Defence Secretary Liam Fox has been forced to defend a decision for 11,000 redundancies in the armed forces, insisting that personnel who have recently returned from Afghanistan will not be sacked.
His Labour counterpart, Jim Murphy, summoned Dr Fox to the Commons to make a statement on the redundancies after the RAF became the first service to give detailed plans on Tuesday, saying it was “disgraceful” that some forces serving overseas would be “welcomed home as heroes by the public and sacked by their Government”.
But Dr Fox accused Labour of “sad and cynical opportunism”, adding: “I have repeatedly made it clear that within the armed forces, we have compulsory redundancy schemes because we need to maintain the rank structure and the skills base required.
“When compulsory redundancies are announced, they will not affect those in receipt of the operational allowance, those within six months of deploying or those on post-operational tour leave as I have repeatedly made clear in the House.”
David Cameron has conceded that axing around 5,000 personnel from the army, 3,300 from the Navy and 2,700 from the RAF will be “difficult” for those affected.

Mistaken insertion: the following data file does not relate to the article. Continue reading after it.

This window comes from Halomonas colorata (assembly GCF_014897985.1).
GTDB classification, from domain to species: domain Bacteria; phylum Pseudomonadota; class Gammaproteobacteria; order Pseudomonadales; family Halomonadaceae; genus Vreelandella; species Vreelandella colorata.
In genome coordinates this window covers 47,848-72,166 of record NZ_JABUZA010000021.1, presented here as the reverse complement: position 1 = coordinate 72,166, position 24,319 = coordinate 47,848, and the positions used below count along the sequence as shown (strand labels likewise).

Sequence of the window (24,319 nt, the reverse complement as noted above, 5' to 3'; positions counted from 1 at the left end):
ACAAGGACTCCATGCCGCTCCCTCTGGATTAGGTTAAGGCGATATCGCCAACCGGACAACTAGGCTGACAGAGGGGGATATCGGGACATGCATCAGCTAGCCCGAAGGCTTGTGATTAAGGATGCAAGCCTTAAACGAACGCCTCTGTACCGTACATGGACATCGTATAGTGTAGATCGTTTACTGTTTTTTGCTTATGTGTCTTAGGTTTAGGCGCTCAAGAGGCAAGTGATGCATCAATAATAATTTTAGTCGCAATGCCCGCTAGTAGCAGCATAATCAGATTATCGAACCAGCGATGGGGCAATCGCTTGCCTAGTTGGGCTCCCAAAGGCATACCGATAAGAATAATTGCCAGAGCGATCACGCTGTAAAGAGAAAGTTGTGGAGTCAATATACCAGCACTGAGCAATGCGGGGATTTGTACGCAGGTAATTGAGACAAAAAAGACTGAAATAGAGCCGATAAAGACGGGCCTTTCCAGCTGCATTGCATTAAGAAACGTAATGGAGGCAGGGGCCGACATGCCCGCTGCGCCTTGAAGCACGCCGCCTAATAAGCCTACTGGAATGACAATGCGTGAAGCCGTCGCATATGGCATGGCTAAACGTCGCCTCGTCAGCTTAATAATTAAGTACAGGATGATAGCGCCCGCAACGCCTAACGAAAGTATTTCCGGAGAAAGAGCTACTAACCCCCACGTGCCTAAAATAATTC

Last autumn’s Strategic Defence and Security Review (SDSR) set out plans for reducing the size of the armed forces by 17,000 in total.
Some of that number will be met by not replacing people who were retiring or leaving for other reasons, but defence officials said 11,000 personnel still face being made redundant on a compulsory or voluntary basis.
The RAF announced that 1,020 personnel will go in the first tranche in September, including up to 170 trainee pilots – but no qualified pilots.
Mr Murphy said Tuesday’s written ministerial statement on the redundancies had contained a “fraction” of what was briefed to the media.
“Some will think that that’s because on the day they were discussing a no-fly zone over Libya, the Government didn’t want to defend in the Commons the 2,700 redundancies in the RAF,” he said.